In November, Microsoft founder-turned-philanthropist Bill Gates predicted that half of business travel workers and 30% of “days in the office” would go away forever.

The Washington Post previewed a study by the McKinsey Global Institute that says 20% of business travel won’t come back and about 20% could end up working from home indefinitely.

These shifts mean fewer jobs at hotels, restaurants and downtown shops, in addition to ongoing automation of office support roles and some factory jobs.

“We’re recovering, but to a different economy,” Federal Reserve Chair Jerome Powell said in November.

According to the Pew Research Center, two-thirds of the jobless have seriously considered changing their occupation or field of work. That is a significant increase from the Great Recession era, when 52% said they were considering a change.

“We think that there is a very real scenario in which a lot of the large employment, low-wage jobs in retail and in food service just go away in the coming years,” Susan Lund, head of the McKinsey Global Institute, said. “It means that we’re going to need a lot more short-term training and credentialing programs.”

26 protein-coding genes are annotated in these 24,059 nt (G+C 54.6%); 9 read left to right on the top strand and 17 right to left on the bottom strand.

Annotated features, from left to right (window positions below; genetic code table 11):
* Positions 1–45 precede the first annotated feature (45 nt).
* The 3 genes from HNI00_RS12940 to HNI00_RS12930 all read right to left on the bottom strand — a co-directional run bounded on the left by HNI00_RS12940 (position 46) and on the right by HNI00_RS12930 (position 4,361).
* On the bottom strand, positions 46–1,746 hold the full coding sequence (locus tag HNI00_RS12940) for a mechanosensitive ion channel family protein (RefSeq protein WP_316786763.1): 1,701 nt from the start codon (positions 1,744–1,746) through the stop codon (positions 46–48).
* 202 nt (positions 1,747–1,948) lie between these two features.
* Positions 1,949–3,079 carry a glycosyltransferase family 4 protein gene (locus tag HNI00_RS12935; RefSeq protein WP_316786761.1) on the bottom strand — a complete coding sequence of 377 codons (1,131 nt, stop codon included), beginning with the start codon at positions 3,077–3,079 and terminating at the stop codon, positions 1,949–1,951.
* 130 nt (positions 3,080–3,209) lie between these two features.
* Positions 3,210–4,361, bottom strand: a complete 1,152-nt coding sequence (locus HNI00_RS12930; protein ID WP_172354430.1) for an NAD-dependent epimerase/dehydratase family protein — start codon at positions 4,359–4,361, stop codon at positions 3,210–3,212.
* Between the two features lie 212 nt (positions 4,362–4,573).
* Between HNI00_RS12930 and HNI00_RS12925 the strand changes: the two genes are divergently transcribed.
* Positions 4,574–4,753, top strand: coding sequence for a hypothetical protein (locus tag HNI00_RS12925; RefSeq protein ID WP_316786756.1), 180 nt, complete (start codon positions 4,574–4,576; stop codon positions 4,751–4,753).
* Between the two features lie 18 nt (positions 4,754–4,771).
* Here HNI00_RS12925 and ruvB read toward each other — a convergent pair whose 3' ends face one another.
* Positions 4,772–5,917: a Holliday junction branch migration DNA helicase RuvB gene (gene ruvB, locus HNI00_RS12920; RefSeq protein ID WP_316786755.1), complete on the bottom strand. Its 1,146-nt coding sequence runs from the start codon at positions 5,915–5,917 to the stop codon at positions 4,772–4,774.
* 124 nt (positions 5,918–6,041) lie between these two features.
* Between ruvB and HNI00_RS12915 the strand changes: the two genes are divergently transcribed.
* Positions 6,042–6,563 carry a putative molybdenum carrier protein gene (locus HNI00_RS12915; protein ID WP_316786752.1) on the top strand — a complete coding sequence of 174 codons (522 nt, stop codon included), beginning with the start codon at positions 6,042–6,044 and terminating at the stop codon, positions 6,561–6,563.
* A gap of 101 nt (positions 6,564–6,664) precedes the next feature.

One problem for many unemployed people is they lack the money to retrain.

This crisis has put many out of work for nearly a year and the financial support from unemployment and food stamps is often not sufficient to pay their bills.

The number of workers in need of retraining could be in the millions, according to McKinsey and David Autor, an economist at the Massachusetts Institute of Technology who co-wrote a report warning that automation is accelerating in the pandemic.

He predicts fewer jobs in retail, rest, car dealerships and meatpacking facilities.

“Once robots are in place, we won’t go back,” Autor said.

Meanwhile, the $1.9 trillion relief bill stimulus package that President Joe Biden proposed, and House Democrats have been working on, does not include any funding specifically for retraining.

It’s reported that lawmakers hope to include retraining spending in legislation later this year.

For many, the career shift is driven by necessity.

Economists say that over time, the United States probably will employ the same overall number of people that the nation had, pre-pandemic, but the specific jobs people do are likely to change.

For the people who need to shift careers, it is a major life change.

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